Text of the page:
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Posted by Niche Recruitment
25th May 2016
CV Success: Do’s and Don’ts
So you’re looking for work…Where do you begin? A CV presented in a clear, concise way that engages a recruiter (or any prospective employer for that matter) is the first step towards helping your secure your dream job and help you find your niche in the market. A good CV can help a recruiter build a picture of the skills and experience you can bring to a role, but more importantly, can help shape an understanding of your personality and make us want to find out more.. to pick up the phone and engage with you!
You have a few moments to optimise your potential and ensure that you are not passed over for the desired opportunity. We’ve listed our top tips of what makes a killer CV, and also what kills your chance at landing the role.
BACK TO BASICS:
We’re not the CV police. There’s no law on what a resume should include, but there are some universal basics we expect to see: your name, contact details, work experience, education and/or qualifications. Add a personal touch by summarising yourself in a -brief- personal statement, detailing your career highlights and what you’re looking for now.
On the topic of contact details…that email address you made when you were 14? Something along the lines of ‘firstname.lastname@example.org’? Axe it. You want to promote the professional you.
Top 10 pet peeve = listed work experience without time-frames. Be precise; always have a month and a year on all periods of occupation, whether work experience or study.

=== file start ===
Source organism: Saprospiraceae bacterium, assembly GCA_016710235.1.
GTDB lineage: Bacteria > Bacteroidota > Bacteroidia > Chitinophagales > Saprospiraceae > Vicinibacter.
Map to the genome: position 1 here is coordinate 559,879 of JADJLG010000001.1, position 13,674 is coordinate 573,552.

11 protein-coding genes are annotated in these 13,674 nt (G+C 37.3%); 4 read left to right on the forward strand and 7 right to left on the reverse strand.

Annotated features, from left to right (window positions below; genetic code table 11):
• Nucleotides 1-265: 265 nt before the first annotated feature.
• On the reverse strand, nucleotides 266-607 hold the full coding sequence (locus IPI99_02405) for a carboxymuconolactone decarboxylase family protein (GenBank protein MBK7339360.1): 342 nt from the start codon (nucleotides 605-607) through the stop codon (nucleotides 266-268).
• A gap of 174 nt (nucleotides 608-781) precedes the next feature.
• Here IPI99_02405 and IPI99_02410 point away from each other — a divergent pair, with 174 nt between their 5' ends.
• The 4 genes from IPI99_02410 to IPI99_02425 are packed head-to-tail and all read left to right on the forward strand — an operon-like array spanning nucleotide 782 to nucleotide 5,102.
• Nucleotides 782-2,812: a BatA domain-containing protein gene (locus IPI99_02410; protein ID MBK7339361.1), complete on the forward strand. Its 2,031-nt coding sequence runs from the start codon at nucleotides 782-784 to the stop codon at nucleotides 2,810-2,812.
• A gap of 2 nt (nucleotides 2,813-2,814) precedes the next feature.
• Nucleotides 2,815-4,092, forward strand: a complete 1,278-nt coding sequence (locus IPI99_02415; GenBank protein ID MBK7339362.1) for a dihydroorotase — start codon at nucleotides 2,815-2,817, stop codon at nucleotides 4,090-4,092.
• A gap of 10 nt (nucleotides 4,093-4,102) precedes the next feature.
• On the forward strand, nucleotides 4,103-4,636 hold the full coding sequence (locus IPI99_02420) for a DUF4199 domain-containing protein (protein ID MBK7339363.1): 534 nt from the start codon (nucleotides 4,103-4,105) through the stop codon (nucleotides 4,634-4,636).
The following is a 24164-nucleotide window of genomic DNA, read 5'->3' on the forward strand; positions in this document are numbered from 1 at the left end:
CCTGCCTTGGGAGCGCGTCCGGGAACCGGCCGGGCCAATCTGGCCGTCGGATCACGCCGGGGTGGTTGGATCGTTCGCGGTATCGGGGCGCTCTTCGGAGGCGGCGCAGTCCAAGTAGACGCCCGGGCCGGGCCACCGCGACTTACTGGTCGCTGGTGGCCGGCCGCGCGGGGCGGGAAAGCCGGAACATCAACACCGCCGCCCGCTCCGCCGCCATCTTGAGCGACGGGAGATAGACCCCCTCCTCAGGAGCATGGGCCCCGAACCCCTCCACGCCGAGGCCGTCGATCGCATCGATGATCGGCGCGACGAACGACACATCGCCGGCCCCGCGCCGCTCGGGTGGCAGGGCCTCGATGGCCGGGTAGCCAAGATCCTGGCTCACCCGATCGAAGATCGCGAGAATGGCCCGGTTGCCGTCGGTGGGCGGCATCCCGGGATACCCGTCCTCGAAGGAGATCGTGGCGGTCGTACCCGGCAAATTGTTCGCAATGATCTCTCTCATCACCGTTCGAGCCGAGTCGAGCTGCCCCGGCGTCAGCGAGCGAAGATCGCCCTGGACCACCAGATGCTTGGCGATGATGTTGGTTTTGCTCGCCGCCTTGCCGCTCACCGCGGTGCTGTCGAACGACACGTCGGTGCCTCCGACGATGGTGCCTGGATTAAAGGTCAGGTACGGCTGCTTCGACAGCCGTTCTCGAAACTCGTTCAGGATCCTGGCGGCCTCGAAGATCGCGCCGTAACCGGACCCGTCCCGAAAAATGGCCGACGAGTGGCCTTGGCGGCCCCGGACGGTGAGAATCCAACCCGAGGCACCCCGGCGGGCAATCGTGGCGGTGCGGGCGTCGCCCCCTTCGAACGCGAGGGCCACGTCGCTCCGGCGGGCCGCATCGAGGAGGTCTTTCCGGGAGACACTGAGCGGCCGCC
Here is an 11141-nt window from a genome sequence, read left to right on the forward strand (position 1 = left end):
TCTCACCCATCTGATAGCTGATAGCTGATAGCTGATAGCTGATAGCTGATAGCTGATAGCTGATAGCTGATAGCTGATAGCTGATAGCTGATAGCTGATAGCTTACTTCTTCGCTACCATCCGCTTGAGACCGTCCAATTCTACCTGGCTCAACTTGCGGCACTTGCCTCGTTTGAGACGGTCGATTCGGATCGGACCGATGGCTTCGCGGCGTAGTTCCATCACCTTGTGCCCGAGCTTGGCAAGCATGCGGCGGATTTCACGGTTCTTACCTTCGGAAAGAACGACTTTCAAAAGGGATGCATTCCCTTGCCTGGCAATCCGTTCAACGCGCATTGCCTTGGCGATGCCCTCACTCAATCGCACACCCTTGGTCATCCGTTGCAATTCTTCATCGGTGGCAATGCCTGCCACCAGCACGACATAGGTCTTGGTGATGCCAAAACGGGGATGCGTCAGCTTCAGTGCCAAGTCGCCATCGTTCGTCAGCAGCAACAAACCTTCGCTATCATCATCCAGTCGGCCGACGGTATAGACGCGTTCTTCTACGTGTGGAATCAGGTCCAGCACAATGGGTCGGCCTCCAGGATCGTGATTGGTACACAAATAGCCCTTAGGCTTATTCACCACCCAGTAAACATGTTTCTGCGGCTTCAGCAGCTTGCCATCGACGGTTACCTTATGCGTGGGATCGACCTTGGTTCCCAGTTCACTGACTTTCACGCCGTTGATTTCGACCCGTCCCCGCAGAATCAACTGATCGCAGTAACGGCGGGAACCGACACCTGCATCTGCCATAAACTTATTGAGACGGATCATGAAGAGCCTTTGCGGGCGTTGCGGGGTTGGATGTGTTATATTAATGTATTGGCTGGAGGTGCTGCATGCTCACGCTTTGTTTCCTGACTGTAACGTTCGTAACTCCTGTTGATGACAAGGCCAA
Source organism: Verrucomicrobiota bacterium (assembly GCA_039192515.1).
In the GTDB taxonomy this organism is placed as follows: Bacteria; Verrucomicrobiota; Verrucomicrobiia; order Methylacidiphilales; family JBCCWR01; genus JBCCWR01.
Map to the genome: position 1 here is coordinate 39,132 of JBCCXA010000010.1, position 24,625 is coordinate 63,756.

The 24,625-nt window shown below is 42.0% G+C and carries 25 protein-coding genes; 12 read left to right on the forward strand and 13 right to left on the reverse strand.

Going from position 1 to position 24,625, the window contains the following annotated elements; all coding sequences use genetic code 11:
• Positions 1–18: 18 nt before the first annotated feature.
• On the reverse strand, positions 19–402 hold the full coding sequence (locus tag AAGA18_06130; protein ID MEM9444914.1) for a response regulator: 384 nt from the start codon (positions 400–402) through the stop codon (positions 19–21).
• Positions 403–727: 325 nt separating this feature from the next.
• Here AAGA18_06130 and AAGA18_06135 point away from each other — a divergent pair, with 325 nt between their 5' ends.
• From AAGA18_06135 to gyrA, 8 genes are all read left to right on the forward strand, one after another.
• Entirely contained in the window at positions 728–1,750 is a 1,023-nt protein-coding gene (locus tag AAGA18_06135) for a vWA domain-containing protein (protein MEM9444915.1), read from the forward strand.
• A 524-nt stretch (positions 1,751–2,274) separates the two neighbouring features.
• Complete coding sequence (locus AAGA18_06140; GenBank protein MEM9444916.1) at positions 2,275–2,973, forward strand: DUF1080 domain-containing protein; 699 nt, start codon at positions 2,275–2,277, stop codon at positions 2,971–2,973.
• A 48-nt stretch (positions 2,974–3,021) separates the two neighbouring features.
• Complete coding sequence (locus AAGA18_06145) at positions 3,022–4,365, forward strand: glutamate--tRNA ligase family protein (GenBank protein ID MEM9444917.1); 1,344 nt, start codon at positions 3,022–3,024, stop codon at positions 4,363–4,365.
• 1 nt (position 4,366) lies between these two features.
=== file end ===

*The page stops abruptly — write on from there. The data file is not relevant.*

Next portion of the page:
Also, always detail your employment in chronological order, from your most recent place of employment to your last. We want to know what you’re up to now, not the paper round you had when you were 13.
FILL IN GAPS OF EMPLOYMENT:
Unfortunately, if you don’t specify that you’ve been travelling the world, or taking care of your young children, we’re going to presume you’ve been idle…which doesn’t bode well for your work ethic as a potential candidate. This also means keeping your CV up to date. A given, but a golden rule that many people forget.
Unless your long distant job experience is directly relevant to the role you’re applying for, don’t go into detail. We suggest you have a main description about your current position, or longest employment, then briefly highlight the main points of the last 15 years (max!). Prior to that, just list any work experience with their relevant dates. If we want to know details, we’ll ask!
KEEP IT SIMPLE Pt.1:
When it comes to content, simplicity is king. You’re writing highlights, not an autobiography. Bullet point your key responsibilities in each role; we need reader friendly comments that get straight to the point. Did you increase your last employer’s sales for the previous year? We want to hear about it! Go ahead and note down specific facts and figures. No one can dispute numbers as a representation of your personal success.
KEEP IT SIMPLE PT.2: